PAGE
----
New models - LDV - V80
LDV kicks off fresh van assault with V80
V80 van back on sale from $29,990 driveaway as LDV ramps up for 2015
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4 Nov 2014
CHINESE light commercial brand LDV has officially relaunched in Australia, with its V80 van back on sale from $29,990 driveaway ahead of a range and dealer network expansion next year.
Under the stewardship of independent distributor Ateco Automotive, the fledgling brand has implemented an aggressive pricing strategy – revealed at a dealer launch in late October – for its fresh offering in a bid to attract attention in the increasingly busy commercial van market.
In a further boost to the local line-up, the V80 will be offered with an optional six-speed automated manual transmission from early next year, effectively doubling the range from three to six variants.
The pricing structure for the LDV range is based on ABN holders in a bid to cater to business buyers, and the $29,990 driveaway price is for the entry-level short-wheelbase (SWB) V80 matched with a five-speed manual gearbox.
The addition of the automated manual will add an extra $2000 to the price, with LDV pointing out that most competitors charge at least $2500 for a self shifter.
This SWB V80 price point undercuts diesel-powered versions of the Toyota HiAce LWB ($32,990 plus on-road costs), the Hyundai iLoad CRDi ($36,490 plus on-roads) and the Renault Trafic SWB which is currently retailing for $32,990 driveaway.
All V80s are powered by the Euro 4-compliant VM Motori-sourced 100kW/330Nm 2.5-litre turbo-diesel engine, and SWB versions offer 6400 litres of cargo space and a 1160kg payload, which Ateco says allows for up to two standard pallets.
The payload and cargo capacity exceeds the iLoad’s 1113kg by 47kg and the HiAce's 965kg by 195kg, but it cannot beat the Renault’s figure of 1244kg.
It does, however, win in the cargo capacity stakes, with the Trafic offering 5000 litres, the iLoad 4426L and the HiAce 6000L.
The V80 features dual sliding side doors, rear barn doors that can be opened to 180 degrees and rear parking sensors, while standard cabin equipment includes air-conditioning, electric windows/mirrors, cruise control and keyless entry.
Moving up the V80 range, LDV offers the larger long-wheelbase (LWB) mid-roof and high-roof versions in manual guise from $34,990 and $36,990 driveaway respectively.
Payload rises to 1480kg for these two variants, with the mid-roof offering 10,400 litres of cargo capacity and the high-roof swallowing 11,600L.
A further addition to the line-up that is set to roll into LDV dealerships in March next year will be a cab chassis version of the LWB V80 with a manual gearbox, as an automatic has not been made available at the Chinese factory.
It is believed it will be offered both with and without a tray, and while pricing is yet to be revealed expect the LDV hauler to kick off from about $29,990 driveaway.
Payload for the cab chassis is 1255kg, while the drop-side steel tray measures 3500mm long, 2000mm wide and 370mm high.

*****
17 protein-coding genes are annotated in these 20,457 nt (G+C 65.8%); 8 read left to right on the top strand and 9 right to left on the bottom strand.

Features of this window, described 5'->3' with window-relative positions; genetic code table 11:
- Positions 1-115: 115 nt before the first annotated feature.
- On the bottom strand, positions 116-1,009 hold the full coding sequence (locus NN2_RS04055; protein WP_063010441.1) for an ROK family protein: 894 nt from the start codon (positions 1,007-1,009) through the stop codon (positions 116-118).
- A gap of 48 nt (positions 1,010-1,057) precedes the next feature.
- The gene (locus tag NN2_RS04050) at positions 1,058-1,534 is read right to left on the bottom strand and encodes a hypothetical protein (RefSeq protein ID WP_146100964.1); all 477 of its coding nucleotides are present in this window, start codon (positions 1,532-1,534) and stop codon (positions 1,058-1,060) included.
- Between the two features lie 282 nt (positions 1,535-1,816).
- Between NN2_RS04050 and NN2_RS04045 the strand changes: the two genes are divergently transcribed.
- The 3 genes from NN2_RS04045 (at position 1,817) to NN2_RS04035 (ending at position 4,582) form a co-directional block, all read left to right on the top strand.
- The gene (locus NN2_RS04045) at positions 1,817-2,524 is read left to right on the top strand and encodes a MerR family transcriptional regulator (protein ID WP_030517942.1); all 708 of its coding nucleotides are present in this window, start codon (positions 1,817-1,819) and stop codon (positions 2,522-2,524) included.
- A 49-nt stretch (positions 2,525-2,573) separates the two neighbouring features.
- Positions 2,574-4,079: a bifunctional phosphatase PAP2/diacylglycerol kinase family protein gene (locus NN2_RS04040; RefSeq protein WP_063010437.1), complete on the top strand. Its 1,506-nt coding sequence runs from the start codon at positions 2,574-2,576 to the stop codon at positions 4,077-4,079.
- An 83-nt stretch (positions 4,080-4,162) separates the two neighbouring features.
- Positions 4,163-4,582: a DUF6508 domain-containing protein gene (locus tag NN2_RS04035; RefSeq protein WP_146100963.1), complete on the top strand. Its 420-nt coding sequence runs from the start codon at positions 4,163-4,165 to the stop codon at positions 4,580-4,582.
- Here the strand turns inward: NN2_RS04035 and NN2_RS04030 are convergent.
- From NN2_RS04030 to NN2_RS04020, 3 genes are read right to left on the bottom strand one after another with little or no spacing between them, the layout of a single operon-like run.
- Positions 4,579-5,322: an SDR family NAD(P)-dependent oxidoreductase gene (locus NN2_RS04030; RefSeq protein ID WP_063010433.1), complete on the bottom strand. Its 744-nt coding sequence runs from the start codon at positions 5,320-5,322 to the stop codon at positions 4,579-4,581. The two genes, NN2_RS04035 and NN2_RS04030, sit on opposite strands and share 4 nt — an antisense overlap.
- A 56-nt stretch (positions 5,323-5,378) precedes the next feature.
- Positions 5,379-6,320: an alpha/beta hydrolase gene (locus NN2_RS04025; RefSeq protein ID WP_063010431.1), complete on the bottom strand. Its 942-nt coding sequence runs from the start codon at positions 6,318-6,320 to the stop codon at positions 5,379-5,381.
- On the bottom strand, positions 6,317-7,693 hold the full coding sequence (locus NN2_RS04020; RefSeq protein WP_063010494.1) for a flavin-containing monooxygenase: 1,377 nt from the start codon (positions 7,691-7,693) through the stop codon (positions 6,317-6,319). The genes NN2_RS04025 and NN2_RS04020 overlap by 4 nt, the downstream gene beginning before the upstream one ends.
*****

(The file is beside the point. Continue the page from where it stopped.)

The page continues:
This version of the V80 will go up against cab chassis versions of European models such as the Renault Master, Fiat Ducato and Volkswagen Crafter.
Also arriving early in next year will be an 11-seat and 14-seat commuter bus aimed squarely at taking market share from the segment-dominating Toyota HiAce Bus as well as the forthcoming new-generation Ford Transit Bus (due next year) and the Mercedes-Benz Sprinter 12-seat Minibus.
Pricing is also yet to be confirmed but specifications will match that of the regular V80, except for the addition of both front and rear air-conditioning for passengers as well as a retractable electronic auxiliary step for ease of entry and egress.
The 11-seater is based on the SWB and the 14-seater is spawned from the LWB high-roof. Both variants will use the automated manual transmission only.
Ateco Automotive’s Asian brands spokesman Daniel Cotterill told GoAuto that the LDV brand had 35 dealerships as at the dealer launch last week, with 40 expected by the end of this year and a plan to have 60 operational by the end of 2015.
Mr Cotterill said metro areas will be the focus initially for the dealer network expansion, but regional and rural areas would follow.
“There is great potential for growth particularly in regional areas, as more and more passenger-oriented models come onboard,” he said.
Mr Cotterill suggested a targeted marketing approach for LDV in Australia was likely, commencing in the coming weeks.
“It’s very tightly focused. There will be a lot of concentration on fleet customers and fleet leads.
“Marketing, like every activity, is constrained by the amount of budget you can sensibly throw at it. The marketing will be very clearly and very tightly focused on the people that we think will buy these cars.” As reported exclusively by GoAuto in July, Ateco took over the distribution of LDV in Australia after Sydney-based WMC Group attempted to get the brand going in late 2012/early 2013 with little success.
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